The CEO’s unethical comment, along with ethical issues of racial discrimination in hiring practices, have resulted in millions of dollars in legal fees, a diminished clientele, and highly expensive restructuring of ethical training and policies for A&F. However, offhand remarks or discriminatory hiring practices are by no means the only unethical actions with drastic tolls on businesses.

Who Owns the Information?

Poorly drafted IT policies regarding the ownership of information created on company computers can also place a business at risk of being perceived as unethical. The lack of clear policies and workforce training regarding the content of e-mails, accessing social media, and personal communications on company computers create easy opportunities for issues of harassment. Only proper training in ethical use can help shield a company from liability.

Ethical decision-making has a direct and profound impact on a company’s brand and can result in substantial expenses if not handled properly. Taking ethical compliance education seriously, drafting and implementing clear policies and guidelines are of vital importance in today’s business.

With successful startups like Uber, giants like Comcast, A&F, and the Livestrong Corporation being crippled by unethical behavior, business ethics are a pressing need in every workplace.

Interested in safeguarding your business from ethical issues? Click here to learn more about Merit Career Development’s business ethics training courses and consulting services.

Hyperconnected & Collaborative: Gen Z Hits the Workplace

Collaborative and Hyperconnected, Gen Z is Gen Y 2.0 Are you ready to manage this generation?

Managing Different Generations in the Workplace: Part Three

Managing Generation X’s need for direct feedback and millennials’ desire for innovation is challenging enough, but a third generation of workers is trickling into the workforce. Generation Z, comprised of individuals born after 1995 up to the present, is already one of the biggest generational groups in the U.S.

While they may share a number of qualities with their Gen Y predecessors, communicating with this collection of young adults is an entirely different process. Continuing our four-part series on generations in the workplace, it’s time to break down the final crew: Generation Z.

Reliance on Technology

Like millennials, Gen Zers have been using technology since pre-adolescence—but their focus has been on more automated programs that require creativity or social networking over digital engineering. The Association for Talent Development suggests that managers retool their work processes and infrastructure to accommodate for automation. For example, inputting electronic data and running spreadsheets suits Generation Z’s technological preferences, but building spreadsheets doesn’t. Their focus is on easy-to-use programs that coordinate activities or communication.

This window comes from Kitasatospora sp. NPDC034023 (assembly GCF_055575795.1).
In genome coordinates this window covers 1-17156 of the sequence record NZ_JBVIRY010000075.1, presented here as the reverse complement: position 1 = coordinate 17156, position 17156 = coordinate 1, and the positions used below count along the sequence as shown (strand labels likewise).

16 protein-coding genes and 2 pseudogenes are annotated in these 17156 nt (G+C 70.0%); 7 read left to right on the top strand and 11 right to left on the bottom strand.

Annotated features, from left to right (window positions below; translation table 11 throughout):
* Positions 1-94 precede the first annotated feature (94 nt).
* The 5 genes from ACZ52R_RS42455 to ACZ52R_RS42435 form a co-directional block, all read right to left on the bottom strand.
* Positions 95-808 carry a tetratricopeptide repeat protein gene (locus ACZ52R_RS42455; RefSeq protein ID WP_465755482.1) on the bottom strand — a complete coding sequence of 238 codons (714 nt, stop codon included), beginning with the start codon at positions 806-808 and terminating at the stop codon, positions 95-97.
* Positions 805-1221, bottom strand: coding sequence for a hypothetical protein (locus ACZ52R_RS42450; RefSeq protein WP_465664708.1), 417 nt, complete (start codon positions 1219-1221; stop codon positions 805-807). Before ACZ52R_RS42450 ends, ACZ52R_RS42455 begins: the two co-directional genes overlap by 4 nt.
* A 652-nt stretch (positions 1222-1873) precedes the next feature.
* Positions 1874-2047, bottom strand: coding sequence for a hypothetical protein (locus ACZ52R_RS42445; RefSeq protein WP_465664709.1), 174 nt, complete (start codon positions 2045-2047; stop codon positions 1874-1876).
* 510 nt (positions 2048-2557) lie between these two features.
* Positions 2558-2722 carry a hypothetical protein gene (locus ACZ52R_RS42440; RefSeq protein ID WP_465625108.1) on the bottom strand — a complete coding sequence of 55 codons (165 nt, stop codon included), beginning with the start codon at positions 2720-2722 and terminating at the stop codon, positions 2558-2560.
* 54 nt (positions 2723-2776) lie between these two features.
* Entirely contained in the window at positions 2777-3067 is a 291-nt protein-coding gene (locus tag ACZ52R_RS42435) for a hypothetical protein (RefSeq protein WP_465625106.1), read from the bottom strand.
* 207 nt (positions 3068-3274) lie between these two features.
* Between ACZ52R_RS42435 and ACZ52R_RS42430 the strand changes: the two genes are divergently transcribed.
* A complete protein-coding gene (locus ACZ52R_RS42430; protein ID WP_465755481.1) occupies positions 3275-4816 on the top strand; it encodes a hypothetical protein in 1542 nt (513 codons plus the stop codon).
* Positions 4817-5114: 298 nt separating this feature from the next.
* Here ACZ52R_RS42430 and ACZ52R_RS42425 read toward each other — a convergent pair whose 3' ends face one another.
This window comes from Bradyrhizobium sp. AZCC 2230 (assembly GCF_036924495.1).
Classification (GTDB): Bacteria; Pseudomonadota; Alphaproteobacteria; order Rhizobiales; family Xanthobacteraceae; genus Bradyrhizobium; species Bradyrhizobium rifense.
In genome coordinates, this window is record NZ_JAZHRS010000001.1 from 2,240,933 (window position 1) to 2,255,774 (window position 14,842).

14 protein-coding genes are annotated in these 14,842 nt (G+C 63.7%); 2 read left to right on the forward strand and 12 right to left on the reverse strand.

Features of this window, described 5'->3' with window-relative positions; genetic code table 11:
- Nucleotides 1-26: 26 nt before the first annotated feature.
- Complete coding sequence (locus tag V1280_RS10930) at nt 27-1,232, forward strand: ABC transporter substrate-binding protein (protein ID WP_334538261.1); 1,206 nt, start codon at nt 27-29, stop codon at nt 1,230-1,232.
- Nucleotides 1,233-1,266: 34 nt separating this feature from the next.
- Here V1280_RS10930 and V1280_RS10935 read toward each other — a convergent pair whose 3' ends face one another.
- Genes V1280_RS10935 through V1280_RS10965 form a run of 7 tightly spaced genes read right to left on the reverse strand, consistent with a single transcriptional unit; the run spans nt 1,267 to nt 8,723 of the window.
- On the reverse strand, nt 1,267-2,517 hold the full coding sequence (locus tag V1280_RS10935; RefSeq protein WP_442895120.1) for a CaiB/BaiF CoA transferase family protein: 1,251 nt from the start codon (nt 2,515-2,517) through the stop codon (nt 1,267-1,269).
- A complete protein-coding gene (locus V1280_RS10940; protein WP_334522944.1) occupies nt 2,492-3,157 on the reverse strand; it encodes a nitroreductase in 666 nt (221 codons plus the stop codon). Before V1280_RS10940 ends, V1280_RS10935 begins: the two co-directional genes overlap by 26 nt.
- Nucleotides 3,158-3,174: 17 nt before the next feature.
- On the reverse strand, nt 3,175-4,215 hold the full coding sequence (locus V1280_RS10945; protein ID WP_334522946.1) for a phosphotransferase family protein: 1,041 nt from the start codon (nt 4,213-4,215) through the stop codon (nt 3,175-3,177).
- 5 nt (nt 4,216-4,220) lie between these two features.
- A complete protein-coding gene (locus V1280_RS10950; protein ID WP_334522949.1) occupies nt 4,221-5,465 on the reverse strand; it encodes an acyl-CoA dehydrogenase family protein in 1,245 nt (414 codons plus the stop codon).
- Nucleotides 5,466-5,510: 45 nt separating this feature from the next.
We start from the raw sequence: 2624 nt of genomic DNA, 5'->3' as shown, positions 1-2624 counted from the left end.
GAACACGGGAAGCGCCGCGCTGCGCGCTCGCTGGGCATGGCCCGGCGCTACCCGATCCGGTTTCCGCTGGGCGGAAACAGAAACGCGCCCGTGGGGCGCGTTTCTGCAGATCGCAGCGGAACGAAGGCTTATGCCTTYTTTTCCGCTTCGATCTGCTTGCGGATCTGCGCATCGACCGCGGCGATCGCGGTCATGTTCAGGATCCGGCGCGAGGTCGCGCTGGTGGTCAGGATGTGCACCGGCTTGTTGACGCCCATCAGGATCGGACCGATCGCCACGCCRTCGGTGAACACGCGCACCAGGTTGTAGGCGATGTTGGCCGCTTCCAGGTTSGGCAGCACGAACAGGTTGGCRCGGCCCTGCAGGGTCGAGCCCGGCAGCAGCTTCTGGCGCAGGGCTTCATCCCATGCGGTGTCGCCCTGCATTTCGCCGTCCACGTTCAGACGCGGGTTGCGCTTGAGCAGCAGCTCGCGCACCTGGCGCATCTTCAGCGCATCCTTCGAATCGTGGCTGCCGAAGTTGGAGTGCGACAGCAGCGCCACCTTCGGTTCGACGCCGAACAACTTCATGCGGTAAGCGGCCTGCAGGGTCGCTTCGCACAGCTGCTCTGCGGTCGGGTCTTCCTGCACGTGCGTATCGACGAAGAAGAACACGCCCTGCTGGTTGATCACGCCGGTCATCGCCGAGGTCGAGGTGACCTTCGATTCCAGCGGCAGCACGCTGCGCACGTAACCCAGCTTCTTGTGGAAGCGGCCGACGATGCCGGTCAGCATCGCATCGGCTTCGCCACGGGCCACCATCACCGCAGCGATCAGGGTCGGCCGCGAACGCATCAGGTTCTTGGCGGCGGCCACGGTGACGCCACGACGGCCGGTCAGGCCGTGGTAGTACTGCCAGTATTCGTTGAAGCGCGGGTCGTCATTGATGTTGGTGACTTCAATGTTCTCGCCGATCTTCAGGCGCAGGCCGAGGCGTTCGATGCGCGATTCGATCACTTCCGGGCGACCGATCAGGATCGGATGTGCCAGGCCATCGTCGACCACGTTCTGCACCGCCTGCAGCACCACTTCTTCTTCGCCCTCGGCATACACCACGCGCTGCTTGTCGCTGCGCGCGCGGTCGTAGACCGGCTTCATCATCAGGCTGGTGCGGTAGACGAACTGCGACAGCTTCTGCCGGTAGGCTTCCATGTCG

As a result, members of Generation Z may require more guidance than workers of other generations when it comes to learning new software or tasks. They benefit greatly from instructor-led training exercises that utilize simulations or computer programs. A 2012 Forrester Research report showed that Generation Z is the second-largest demographic owning iPhones at 24 percent, ranking a few points below millennials (29 percent). Managers should take advantage of this group’s inclination for mobile technology and coordinate educational materials that are accessible via handheld devices.

Sense of Hyperconnectivity

According to Bloomberg View, Gen Zers might be overconnected in comparison to millennials. They’re accessing a wider variety of media: television, smartphones, tablets and mobile devices. A recent report from New York-based advertising agency Sparks and Honey revealed that members of Generation Z spend roughly 41 percent of their time outside of work or school interacting with computers or other technologies. Managers can utilize this sense of hyperconnectivity through modalities like chat programs that bring employees together and foster communication among staff.

In another study conducted by Wikia, “GenZ: The Limitless Generation,” researchers surveyed 1,200 Wikia users between the ages of 13 and 18. They found that 60 percent of Gen Zers share their knowledge with others online, an indication that they possess substantial collaborative skills. An additional 64 percent contribute content to websites because they enjoy learning new things, while 66 percent believe technology makes them feel as though anything were possible.

Given the penchant for collaboration, managers should include Gen Zers in more project management assignments. Generation Z’s networked approach to learning and development makes them feel engaged when working with a team. Social interaction is the optimal choice for communicating with this group, and hands-on training is the best option.

Unlike millennials, there’s still time before the majority of Gen Z enters the workforce. Managers should begin thinking about this generation and how to manage them now. Stick around as we segue into the final chapter of our series where we discuss strategies to connect all three generations—X, Y and Z—into one cohesive workforce.